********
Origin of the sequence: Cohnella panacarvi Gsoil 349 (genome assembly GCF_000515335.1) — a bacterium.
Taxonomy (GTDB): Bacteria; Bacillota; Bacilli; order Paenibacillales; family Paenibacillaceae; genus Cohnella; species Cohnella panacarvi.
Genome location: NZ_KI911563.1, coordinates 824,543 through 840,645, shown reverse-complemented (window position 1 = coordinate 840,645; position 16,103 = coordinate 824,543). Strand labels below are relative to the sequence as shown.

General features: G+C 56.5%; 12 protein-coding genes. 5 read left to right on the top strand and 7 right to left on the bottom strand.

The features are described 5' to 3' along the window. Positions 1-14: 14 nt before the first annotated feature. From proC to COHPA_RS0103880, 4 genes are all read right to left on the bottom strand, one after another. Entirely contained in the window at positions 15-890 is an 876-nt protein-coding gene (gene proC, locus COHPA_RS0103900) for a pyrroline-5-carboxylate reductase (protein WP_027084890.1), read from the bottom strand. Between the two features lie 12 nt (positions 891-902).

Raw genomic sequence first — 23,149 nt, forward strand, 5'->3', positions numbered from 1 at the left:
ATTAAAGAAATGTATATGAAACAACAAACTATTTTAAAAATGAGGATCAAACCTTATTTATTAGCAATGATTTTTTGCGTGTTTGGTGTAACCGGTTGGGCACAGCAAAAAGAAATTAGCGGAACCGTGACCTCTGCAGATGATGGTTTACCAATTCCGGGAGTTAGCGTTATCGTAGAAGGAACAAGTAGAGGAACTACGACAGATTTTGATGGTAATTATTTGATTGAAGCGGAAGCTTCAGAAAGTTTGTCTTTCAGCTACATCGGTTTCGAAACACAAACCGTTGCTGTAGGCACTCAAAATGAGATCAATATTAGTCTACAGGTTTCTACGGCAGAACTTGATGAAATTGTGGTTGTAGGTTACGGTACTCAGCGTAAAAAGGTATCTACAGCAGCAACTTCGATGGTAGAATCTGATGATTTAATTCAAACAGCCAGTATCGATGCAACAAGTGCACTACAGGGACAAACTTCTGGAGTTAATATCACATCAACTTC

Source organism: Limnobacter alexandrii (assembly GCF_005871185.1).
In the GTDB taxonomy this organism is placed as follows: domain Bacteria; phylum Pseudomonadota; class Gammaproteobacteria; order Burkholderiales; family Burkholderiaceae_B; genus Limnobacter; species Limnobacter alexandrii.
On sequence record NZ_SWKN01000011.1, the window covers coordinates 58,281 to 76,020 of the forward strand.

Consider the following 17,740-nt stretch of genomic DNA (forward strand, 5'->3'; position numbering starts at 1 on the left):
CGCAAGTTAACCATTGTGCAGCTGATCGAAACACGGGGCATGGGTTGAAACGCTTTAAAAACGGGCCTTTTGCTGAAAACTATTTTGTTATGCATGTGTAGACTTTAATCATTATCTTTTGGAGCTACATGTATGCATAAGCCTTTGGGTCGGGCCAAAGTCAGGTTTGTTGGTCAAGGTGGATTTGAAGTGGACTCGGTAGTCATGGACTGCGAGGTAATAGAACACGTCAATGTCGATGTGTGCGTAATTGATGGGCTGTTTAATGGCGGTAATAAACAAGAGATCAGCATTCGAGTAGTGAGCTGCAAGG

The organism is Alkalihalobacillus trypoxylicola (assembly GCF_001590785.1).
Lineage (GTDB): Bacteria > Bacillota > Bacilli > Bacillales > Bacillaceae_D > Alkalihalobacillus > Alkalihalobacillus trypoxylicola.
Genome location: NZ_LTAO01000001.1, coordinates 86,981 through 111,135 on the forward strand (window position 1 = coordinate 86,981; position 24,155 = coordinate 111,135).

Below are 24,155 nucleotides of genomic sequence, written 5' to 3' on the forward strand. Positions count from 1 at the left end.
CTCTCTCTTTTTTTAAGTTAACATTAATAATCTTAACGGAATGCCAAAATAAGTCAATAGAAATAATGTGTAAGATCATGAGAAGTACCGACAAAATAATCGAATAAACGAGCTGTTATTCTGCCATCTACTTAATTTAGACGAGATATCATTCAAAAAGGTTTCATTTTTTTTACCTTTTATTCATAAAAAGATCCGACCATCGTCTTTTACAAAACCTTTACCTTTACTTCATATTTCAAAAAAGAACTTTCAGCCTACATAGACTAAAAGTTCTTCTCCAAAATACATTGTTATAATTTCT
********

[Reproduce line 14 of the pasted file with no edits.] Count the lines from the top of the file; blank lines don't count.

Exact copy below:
Lineage (GTDB): Bacteria > Bacillota > Bacilli > Bacillales > Bacillaceae_D > Alkalihalobacillus > Alkalihalobacillus trypoxylicola.